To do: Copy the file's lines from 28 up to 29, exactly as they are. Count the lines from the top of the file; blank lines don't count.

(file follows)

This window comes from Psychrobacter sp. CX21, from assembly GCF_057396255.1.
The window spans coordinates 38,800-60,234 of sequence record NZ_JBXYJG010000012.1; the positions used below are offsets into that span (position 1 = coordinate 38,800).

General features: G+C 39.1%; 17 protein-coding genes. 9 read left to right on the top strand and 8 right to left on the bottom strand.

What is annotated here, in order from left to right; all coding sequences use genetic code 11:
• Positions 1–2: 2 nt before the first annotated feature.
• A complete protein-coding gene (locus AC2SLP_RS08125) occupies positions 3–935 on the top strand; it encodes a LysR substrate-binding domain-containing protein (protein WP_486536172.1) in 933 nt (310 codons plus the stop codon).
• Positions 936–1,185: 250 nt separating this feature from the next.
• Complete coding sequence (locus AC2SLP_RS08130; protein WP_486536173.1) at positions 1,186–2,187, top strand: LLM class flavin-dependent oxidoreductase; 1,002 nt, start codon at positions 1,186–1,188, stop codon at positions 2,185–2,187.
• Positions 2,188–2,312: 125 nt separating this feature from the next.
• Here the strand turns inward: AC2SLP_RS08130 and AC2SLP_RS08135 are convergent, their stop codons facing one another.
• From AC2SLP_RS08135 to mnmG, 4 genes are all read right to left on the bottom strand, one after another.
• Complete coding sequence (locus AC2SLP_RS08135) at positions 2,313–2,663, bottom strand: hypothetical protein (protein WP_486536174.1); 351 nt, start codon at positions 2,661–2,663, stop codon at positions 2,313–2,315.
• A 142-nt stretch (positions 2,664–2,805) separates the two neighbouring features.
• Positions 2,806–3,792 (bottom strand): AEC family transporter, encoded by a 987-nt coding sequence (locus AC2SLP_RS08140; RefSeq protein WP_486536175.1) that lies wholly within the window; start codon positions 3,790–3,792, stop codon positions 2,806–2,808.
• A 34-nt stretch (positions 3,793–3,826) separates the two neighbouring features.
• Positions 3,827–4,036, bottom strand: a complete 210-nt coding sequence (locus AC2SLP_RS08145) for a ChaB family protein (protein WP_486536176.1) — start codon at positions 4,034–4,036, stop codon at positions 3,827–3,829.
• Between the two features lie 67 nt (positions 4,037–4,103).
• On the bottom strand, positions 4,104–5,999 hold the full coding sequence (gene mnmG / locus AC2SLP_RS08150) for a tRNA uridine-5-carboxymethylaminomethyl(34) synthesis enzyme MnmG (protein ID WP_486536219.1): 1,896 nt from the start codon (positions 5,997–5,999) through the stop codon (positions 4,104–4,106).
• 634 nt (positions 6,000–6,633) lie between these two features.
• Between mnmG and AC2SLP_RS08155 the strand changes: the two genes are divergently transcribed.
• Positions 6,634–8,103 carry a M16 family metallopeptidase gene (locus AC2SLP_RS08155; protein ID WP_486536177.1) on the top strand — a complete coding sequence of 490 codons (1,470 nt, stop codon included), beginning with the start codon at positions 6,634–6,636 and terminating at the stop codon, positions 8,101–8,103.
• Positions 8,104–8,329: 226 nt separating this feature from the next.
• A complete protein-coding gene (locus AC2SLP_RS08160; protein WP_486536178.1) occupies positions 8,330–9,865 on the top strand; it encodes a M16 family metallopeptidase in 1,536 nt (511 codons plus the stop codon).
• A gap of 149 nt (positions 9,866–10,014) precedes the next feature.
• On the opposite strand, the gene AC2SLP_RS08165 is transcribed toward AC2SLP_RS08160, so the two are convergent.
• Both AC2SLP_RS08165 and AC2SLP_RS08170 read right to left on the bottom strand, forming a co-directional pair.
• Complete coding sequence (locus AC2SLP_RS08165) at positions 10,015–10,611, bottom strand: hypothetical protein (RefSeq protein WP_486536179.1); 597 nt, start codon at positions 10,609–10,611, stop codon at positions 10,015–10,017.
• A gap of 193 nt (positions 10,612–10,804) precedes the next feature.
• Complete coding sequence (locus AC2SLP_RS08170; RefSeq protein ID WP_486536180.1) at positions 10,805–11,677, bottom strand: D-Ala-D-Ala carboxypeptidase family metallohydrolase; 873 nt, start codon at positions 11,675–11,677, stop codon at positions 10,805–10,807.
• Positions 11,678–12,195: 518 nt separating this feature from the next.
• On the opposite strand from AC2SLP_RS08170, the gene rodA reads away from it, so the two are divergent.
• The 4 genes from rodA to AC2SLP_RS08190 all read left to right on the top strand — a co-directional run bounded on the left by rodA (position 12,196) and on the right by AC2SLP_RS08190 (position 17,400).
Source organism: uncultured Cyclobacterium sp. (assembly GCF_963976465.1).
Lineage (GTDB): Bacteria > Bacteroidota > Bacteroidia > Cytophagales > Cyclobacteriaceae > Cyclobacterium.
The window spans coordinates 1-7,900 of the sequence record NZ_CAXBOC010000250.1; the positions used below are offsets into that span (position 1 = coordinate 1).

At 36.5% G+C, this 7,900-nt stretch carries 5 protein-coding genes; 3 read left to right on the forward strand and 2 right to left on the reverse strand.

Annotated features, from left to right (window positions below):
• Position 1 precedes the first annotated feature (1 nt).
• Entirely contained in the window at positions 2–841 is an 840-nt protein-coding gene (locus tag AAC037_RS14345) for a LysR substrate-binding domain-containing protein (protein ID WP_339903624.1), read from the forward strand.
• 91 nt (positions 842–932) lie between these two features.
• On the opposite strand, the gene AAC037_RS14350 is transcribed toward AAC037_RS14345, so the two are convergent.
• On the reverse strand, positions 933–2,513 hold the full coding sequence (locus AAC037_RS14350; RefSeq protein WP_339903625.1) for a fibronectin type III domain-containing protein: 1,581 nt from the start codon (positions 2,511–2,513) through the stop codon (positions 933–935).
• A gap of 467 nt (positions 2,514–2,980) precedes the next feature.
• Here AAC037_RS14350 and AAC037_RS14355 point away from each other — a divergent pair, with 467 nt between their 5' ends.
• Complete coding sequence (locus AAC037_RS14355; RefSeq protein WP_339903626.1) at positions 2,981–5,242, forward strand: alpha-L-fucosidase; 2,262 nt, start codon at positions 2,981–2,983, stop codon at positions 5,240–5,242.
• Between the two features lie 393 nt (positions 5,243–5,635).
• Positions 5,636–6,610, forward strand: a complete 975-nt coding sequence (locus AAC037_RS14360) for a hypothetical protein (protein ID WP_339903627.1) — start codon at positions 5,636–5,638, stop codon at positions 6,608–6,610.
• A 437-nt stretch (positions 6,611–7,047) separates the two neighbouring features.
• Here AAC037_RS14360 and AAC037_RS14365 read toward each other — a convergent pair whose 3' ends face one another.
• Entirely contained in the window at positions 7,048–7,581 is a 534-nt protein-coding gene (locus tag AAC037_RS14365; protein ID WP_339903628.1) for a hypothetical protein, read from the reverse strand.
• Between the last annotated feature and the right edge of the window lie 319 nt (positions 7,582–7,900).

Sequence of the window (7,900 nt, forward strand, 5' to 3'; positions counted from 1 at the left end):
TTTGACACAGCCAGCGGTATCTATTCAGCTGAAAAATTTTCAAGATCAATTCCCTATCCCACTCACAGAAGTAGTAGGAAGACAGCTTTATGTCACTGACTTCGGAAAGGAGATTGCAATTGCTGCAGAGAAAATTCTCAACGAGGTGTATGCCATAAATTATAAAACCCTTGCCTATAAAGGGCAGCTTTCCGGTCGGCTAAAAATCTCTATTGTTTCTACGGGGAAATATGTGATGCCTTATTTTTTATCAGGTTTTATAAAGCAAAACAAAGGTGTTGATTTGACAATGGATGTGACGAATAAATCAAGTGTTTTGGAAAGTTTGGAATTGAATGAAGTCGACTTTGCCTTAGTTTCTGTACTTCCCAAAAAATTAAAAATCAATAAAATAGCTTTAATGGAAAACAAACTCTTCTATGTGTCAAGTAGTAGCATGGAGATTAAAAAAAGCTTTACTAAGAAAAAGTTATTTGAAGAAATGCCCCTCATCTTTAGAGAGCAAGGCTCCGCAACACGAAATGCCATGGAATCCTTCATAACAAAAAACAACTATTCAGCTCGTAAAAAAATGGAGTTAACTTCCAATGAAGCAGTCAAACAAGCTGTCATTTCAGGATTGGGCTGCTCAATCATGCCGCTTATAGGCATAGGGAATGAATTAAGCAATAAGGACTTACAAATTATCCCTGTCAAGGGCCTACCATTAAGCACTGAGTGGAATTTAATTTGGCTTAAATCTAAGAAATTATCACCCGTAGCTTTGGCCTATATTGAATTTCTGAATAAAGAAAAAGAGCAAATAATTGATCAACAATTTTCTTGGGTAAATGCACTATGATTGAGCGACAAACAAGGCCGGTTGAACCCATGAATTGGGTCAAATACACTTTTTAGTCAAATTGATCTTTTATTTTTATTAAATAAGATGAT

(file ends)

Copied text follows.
• A gap of 193 nt (positions 10,612–10,804) precedes the next feature.
• Complete coding sequence (locus AC2SLP_RS08170; RefSeq protein ID WP_486536180.1) at positions 10,805–11,677, bottom strand: D-Ala-D-Ala carboxypeptidase family metallohydrolase; 873 nt, start codon at positions 11,675–11,677, stop codon at positions 10,805–10,807.